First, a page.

Division-Winning Seasons (1991-05)
Andruw Jones 5
Greg Maddux 2
J.D. Drew 1
Ron Gant 1
Marcus Giles 1
Tom Glavine 1
Chipper Jones 1
Terry Pendleton 1
John Smoltz 1
— Paul Hembekides
So far, eight relievers have snuck into Cooperstown, a number small enough that it remains debatable about where the line on their Hall worthiness should be drawn. Wherever that line ends up, Billy Wagner will be comfortably above it. He’s the best Hall-eligible reliever not yet enshrined in Cooperstown.
More than ever we can calculate the impact that elite relievers have on winning, and it is disproportionate to what you’d expect from aggregate raw statistics. You have to judge relievers through the prism of leverage-based statistics, and the practice of doing so is only going to become more necessary in the years to come, as increasingly those metrics determine how relievers are deployed in the first place.
Among the eight Hall relievers, five of them rate as the top five in Jaffe’s R-JAWS metric. Wagner is No. 6. He’s also sixth in both career saves (422) and win probability added among career relievers. He’s 44th all-time in win probability added among all pitchers, not just firemen. He was consistent and dominant for nearly his entire career — his 187 OPS+ ranks second among Hall-eligible relievers, behind Mariano Rivera.
Wagner appears to have gotten lost in the shuffle of a still-swollen backlog of qualified Hall candidates on the ballot. Seven years into his eligibility window, he has crept up on the 50% mark but hasn’t seen much growth in his support over past year. That needs to change and fast: Wagner has just three more years of eligibility remaining. — Bradford Doolittle
Even Andy Pettitte’s old-school stats are better than you realize. He won 256 games in the majors, more than Carl Hubbell or Bob Gibson or Whitey Ford or Pedro Martinez. OK, sure, his 3.85 ERA would be the highest of any Hall of Famer other than Jack Morris, but his adjusted ERA+ of 117, well, that’s the same as Gaylord Perry, better than Dennis Eckersley or Steve Carlton or Fergie Jenkins or Robin Roberts or Nolan Ryan. Nobody is trying to kick those guys out of the Hall of Fame. As Sam Miller pointed out in an ESPN column, it was tough being a pitcher born in the 1970s and surviving the steroid era. Only Martinez and Roy Halladay have more career WAR than Pettitte among pitchers born in that decade.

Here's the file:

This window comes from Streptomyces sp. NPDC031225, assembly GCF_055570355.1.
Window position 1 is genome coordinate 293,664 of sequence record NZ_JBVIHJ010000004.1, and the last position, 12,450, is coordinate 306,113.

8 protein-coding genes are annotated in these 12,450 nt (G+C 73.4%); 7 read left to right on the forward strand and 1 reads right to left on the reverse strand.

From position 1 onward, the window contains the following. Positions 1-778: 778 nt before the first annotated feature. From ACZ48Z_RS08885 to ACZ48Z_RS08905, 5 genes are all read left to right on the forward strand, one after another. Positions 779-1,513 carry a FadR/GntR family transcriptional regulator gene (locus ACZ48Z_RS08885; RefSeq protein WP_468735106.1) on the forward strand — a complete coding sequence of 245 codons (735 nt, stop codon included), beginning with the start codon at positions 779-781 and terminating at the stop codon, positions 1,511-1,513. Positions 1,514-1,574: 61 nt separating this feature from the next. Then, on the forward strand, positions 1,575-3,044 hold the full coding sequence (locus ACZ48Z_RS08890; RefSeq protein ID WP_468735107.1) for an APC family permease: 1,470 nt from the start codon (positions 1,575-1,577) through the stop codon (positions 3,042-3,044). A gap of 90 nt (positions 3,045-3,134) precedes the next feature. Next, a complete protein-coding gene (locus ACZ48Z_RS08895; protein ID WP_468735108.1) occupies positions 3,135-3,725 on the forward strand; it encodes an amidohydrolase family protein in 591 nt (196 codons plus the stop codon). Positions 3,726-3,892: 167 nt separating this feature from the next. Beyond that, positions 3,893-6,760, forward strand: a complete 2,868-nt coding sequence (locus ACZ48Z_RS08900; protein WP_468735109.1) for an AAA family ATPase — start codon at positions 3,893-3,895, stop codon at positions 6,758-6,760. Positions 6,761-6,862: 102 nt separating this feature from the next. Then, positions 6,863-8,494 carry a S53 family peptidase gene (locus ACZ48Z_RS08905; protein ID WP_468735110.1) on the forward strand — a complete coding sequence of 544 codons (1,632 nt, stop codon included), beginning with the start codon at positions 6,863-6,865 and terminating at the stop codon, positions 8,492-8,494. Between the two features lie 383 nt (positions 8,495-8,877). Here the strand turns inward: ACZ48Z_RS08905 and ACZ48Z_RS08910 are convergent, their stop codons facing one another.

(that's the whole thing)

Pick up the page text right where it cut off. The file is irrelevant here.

I get it: Pettitte’s peak performance doesn’t scream Cooperstown — two qualified seasons with an ERA under 3.00, four top-five Cy Young votes, only three seasons above 5.0 WAR. He was a bit of a compiler, a guy who churned out his 200 innings every season, although of course there is a lot of value in doing that. With Pettitte, however, we also need to consider the postseason. For modern players, with multiple rounds of playoffs and so many more opportunities to pitch, this can add a lot to a player’s legacy.
Pettitte has won more games than any pitcher in postseason history (19), started the most games (44) and pitched the most innings (276). He went 19-11 with a 3.81 ERA and, yes, volume is again part of the success, but he allowed two runs or fewer in 23 of those 44 starts and pitched at least six innings in 35 starts. Yankees fans happily remember his greatest moments, including 8⅓ scoreless innings in Game 5 of the 1996 World Series and two wins in the 2009 World Series. Maybe he’s a borderline candidate via his regular-season numbers, but the five World Series rings are the exclamation point to his career. –– David Schoenfield